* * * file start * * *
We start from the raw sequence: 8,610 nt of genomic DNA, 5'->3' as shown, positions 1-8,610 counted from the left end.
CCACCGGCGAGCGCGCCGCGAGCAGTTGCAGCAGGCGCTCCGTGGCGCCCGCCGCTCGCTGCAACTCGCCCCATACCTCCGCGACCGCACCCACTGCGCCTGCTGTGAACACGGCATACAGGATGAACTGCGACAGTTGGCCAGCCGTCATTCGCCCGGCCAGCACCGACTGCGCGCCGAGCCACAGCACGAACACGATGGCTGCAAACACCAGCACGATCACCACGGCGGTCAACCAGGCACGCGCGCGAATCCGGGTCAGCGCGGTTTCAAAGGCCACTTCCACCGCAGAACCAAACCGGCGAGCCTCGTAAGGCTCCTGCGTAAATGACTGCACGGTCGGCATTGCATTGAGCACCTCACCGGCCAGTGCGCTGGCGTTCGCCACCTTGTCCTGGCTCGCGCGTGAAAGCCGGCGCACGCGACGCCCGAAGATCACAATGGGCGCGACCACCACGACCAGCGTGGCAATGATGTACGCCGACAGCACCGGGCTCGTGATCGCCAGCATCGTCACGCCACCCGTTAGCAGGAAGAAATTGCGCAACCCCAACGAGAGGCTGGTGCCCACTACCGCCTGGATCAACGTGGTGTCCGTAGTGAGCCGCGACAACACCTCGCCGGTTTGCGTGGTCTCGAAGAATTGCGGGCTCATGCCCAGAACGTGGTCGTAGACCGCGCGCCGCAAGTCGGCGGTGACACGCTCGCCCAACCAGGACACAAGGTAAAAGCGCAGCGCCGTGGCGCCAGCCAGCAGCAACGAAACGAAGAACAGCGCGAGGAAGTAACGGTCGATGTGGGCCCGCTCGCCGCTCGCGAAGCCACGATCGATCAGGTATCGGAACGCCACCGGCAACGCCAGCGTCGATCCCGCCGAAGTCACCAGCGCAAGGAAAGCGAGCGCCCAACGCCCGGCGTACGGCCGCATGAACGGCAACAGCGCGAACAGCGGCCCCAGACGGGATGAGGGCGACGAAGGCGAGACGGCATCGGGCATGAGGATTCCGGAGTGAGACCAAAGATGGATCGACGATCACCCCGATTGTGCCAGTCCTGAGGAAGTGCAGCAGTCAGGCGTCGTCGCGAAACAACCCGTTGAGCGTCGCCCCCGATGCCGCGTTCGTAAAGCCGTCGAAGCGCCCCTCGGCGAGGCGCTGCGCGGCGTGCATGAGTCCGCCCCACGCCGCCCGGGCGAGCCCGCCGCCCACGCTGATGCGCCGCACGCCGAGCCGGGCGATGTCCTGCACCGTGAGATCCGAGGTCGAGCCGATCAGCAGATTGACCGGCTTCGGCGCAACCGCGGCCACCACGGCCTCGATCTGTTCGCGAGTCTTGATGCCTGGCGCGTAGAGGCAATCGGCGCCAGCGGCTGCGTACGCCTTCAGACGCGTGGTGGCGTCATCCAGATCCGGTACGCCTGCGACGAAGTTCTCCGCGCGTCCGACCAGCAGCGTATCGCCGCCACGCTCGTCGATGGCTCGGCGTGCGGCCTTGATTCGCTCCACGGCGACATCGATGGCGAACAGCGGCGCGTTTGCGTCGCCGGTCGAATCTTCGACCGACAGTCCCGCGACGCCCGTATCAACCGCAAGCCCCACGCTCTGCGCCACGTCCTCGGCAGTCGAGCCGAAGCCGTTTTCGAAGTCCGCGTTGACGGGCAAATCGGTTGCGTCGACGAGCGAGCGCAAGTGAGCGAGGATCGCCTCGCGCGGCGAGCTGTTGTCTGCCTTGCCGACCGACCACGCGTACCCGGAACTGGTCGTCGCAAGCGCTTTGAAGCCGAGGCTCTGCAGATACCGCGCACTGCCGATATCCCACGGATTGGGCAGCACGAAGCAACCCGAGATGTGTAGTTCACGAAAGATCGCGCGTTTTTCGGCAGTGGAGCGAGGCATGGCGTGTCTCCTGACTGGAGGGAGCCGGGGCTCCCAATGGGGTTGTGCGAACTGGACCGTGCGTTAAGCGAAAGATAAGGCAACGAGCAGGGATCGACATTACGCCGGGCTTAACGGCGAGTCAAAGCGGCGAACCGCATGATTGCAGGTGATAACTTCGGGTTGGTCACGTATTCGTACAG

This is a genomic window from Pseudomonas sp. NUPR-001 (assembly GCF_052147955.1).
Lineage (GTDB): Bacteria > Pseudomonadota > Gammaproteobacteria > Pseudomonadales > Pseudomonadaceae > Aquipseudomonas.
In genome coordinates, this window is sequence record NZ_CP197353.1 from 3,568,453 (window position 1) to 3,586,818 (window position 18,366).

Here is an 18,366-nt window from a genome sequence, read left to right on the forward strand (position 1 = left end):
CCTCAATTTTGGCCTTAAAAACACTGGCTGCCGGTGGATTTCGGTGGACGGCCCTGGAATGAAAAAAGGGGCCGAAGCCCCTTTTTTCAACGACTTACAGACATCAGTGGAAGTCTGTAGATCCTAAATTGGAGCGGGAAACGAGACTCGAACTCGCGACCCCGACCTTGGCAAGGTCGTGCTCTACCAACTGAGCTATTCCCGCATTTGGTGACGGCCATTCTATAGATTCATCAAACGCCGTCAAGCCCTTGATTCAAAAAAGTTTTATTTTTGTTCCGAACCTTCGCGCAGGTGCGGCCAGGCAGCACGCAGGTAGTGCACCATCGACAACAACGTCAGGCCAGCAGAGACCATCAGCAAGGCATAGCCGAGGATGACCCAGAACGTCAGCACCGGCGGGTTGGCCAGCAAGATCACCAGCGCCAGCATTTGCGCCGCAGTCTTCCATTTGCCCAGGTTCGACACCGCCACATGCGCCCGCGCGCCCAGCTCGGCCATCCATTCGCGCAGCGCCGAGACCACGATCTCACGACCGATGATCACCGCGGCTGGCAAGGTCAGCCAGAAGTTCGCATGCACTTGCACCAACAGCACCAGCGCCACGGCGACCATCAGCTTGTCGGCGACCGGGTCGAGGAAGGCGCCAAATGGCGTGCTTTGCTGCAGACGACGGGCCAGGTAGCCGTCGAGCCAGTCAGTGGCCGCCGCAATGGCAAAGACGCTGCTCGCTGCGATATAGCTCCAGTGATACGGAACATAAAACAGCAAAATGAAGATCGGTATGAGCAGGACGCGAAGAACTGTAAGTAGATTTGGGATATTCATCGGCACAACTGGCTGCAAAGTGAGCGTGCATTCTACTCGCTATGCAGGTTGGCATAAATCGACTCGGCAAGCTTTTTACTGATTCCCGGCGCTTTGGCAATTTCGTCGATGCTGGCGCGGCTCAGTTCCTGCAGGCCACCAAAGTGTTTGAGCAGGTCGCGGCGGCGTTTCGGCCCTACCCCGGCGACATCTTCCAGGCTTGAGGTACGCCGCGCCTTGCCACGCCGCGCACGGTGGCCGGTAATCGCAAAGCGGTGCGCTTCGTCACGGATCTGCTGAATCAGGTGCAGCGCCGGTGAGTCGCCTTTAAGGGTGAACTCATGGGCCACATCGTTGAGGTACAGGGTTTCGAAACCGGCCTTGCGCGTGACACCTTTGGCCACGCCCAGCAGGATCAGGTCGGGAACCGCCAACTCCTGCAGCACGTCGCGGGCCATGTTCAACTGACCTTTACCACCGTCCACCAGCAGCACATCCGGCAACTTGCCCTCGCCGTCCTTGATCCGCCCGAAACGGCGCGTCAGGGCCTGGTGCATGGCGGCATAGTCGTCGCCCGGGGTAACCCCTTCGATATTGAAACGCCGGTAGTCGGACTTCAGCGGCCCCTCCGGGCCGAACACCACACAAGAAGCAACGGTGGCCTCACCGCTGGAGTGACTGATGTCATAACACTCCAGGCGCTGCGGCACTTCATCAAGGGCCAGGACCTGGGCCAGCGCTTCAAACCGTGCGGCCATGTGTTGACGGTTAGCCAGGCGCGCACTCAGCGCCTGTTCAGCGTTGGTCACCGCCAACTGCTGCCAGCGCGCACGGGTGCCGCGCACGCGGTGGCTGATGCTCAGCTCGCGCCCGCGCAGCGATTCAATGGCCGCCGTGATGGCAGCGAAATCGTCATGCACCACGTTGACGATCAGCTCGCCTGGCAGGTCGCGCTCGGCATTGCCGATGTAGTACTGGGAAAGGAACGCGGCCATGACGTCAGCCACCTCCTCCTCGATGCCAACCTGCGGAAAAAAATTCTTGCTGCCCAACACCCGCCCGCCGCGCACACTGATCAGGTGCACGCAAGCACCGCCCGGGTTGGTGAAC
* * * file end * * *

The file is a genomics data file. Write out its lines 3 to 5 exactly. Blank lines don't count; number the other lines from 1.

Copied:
This is a genomic window from Pseudomonas sp. NUPR-001 (assembly GCF_052147955.1).
Lineage (GTDB): Bacteria > Pseudomonadota > Gammaproteobacteria > Pseudomonadales > Pseudomonadaceae > Aquipseudomonas.
In genome coordinates, this window is sequence record NZ_CP197353.1 from 3,568,453 (window position 1) to 3,586,818 (window position 18,366).